Independent System Operator (CAISO). They also monitor the real time operations within PacificGas and Electric Company’s electric transmission system. Outage Coordination group manages and coordinates all transmission equipment outages for scheduled maintenance, construction and modification or testing of all transmission equipment on 60, 70, 115, 230 and 500 kV systems. It coordinates their activities with BPA, WAPA, MID, DCWR, SMUD, SCE, Sierra Pacific, PP&L, BART, TID, CCSF, NCPA, SVP and other agencies and ECCO. It also provides a single point of contact for outage coordination with the CAISO. Grid Control Centers are responsible for monitoring and directing transmission operations in their geographic regions. These centers coordinate switching for planned and emergency events and work closely with the Real Time Operations.
The Report presents an analysis of the authorized revenue requirements and cost analyses for the four California investor-owned utilities: PacificGas & Electric (PG&E), Southern California Edison (SCE), San Diego Gas & Electric (SDG&E) and Southern California GasCompany (SoCal Gas). “Authorized revenue requirements” are the amounts of revenues that the utilities are authorized to collect from customers. Using sales forecasts, the rates are set to collect the authorized revenue requirement. To the extent that actual sales end up being different from forecasted sales, the utilities may end up collecting more or less than the authorized revenue requirements. Discrepancies between authorized revenue requirements and actual revenues and expenses are captured through balancing account mechanisms, which “true-up” the actual
CERCLA Matters: The federal Comprehensive Environmental Response, Compensation and Liability Act of 1980 (CERCLA) and its amendments or state equivalents impose joint and several strict liabilities, regardless of fault, upon generators of hazardous substances resulting in removal and remediation costs and environmental damages. Liabilities under these laws can be material and in some instances may be imposed without regard to fault or for past acts that may have been lawful at the time they occurred. Of the 10 sites, 4 sites are superfund sites under CERCLA for which the Company has been notified that it is a potentially responsible party but for which the site assessment and remediation are not being managed by the Company. As of December 31, 2013, a liability of $0.3 million accrued on these sites represents management's best estimate of its potential remediation costs with respect to these superfund sites.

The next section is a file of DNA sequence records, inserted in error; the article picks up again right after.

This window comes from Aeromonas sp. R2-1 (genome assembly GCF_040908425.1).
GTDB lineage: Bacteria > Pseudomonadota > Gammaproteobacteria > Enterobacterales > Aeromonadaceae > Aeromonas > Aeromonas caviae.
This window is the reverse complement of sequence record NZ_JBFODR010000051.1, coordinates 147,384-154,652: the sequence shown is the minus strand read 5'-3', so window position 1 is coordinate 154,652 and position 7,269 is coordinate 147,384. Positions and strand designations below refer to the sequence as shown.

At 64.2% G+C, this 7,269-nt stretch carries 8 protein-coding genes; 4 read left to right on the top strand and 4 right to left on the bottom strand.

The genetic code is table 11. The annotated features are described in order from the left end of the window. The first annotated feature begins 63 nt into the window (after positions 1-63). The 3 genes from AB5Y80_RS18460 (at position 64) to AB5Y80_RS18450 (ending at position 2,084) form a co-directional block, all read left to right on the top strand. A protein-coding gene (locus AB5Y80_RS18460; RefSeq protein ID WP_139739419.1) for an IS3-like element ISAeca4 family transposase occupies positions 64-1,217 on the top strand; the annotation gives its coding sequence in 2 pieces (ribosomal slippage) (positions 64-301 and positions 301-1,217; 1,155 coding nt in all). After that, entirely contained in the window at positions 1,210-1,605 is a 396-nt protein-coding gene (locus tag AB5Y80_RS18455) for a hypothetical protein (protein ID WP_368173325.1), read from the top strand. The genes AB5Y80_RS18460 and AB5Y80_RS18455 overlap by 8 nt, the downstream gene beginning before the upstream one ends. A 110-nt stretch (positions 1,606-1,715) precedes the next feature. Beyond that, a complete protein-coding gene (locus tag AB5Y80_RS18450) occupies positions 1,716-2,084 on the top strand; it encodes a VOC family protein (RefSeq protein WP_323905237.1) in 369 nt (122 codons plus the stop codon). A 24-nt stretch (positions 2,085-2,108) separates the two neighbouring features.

The FERC has jurisdiction with respect to ensuring the reliability of electric transmission service, including transmission facilities owned by utilities within ERCOT. The FERC has designated the NERC to establish and enforce reliability standards, under FERC oversight, for all owners, operators and users of the bulk power system. The FERC has approved the delegation by NERC of compliance and enforcement authority for reliability in the ERCOT region to the TRE. To maintain compliance with the mandatory reliability standards, we may be subjected to higher operating costs and/or increased capital expenditures. While we expect to recover costs and expenditures from customers through regulated rates, there can be no assurance that the PUCT will approve full recovery of such costs or the timing of any such recovery. In addition, if we were to be found to be in noncompliance with applicable reliability standards, we could be subject to sanctions, including monetary penalties. Under the Energy Policy Act of 2005, FERC can impose penalties (up to $1 million per day per violation) for failure to comply with reliability standards, which would not be recoverable from customers through regulated rates. We have five registrations with NERC – as a transmission planner, a transmission owner, a transmission operator, a distribution provider and a load serving entity. As a registered entity, we are subject to periodic audits by the TRE of our compliance with reliability standards. These audits will occur as designated by the TRE at a minimum of every three years. We cannot predict the outcome of any such audits.